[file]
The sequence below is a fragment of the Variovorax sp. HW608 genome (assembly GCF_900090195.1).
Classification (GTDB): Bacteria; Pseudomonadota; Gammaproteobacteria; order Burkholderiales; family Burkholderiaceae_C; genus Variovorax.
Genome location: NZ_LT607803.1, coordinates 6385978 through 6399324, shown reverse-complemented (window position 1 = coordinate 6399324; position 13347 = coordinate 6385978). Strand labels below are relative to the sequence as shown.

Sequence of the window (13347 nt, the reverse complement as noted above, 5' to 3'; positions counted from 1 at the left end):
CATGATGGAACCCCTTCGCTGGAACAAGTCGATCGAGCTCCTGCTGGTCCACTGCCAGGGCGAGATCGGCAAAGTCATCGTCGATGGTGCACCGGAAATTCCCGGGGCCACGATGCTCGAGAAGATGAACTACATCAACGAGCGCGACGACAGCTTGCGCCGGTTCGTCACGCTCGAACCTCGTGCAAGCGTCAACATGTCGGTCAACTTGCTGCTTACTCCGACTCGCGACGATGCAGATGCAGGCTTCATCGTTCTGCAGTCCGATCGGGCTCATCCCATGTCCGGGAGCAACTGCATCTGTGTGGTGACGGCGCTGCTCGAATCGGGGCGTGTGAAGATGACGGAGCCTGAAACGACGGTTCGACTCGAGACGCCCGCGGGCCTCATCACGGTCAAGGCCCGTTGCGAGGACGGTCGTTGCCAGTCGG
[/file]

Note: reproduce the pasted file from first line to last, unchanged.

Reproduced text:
The sequence below is a fragment of the Variovorax sp. HW608 genome (assembly GCF_900090195.1).
Classification (GTDB): Bacteria; Pseudomonadota; Gammaproteobacteria; order Burkholderiales; family Burkholderiaceae_C; genus Variovorax.
Genome location: NZ_LT607803.1, coordinates 6385978 through 6399324, shown reverse-complemented (window position 1 = coordinate 6399324; position 13347 = coordinate 6385978). Strand labels below are relative to the sequence as shown.

Sequence of the window (13347 nt, the reverse complement as noted above, 5' to 3'; positions counted from 1 at the left end):
CATGATGGAACCCCTTCGCTGGAACAAGTCGATCGAGCTCCTGCTGGTCCACTGCCAGGGCGAGATCGGCAAAGTCATCGTCGATGGTGCACCGGAAATTCCCGGGGCCACGATGCTCGAGAAGATGAACTACATCAACGAGCGCGACGACAGCTTGCGCCGGTTCGTCACGCTCGAACCTCGTGCAAGCGTCAACATGTCGGTCAACTTGCTGCTTACTCCGACTCGCGACGATGCAGATGCAGGCTTCATCGTTCTGCAGTCCGATCGGGCTCATCCCATGTCCGGGAGCAACTGCATCTGTGTGGTGACGGCGCTGCTCGAATCGGGGCGTGTGAAGATGACGGAGCCTGAAACGACGGTTCGACTCGAGACGCCCGCGGGCCTCATCACGGTCAAGGCCCGTTGCGAGGACGGTCGTTGCCAGTCGG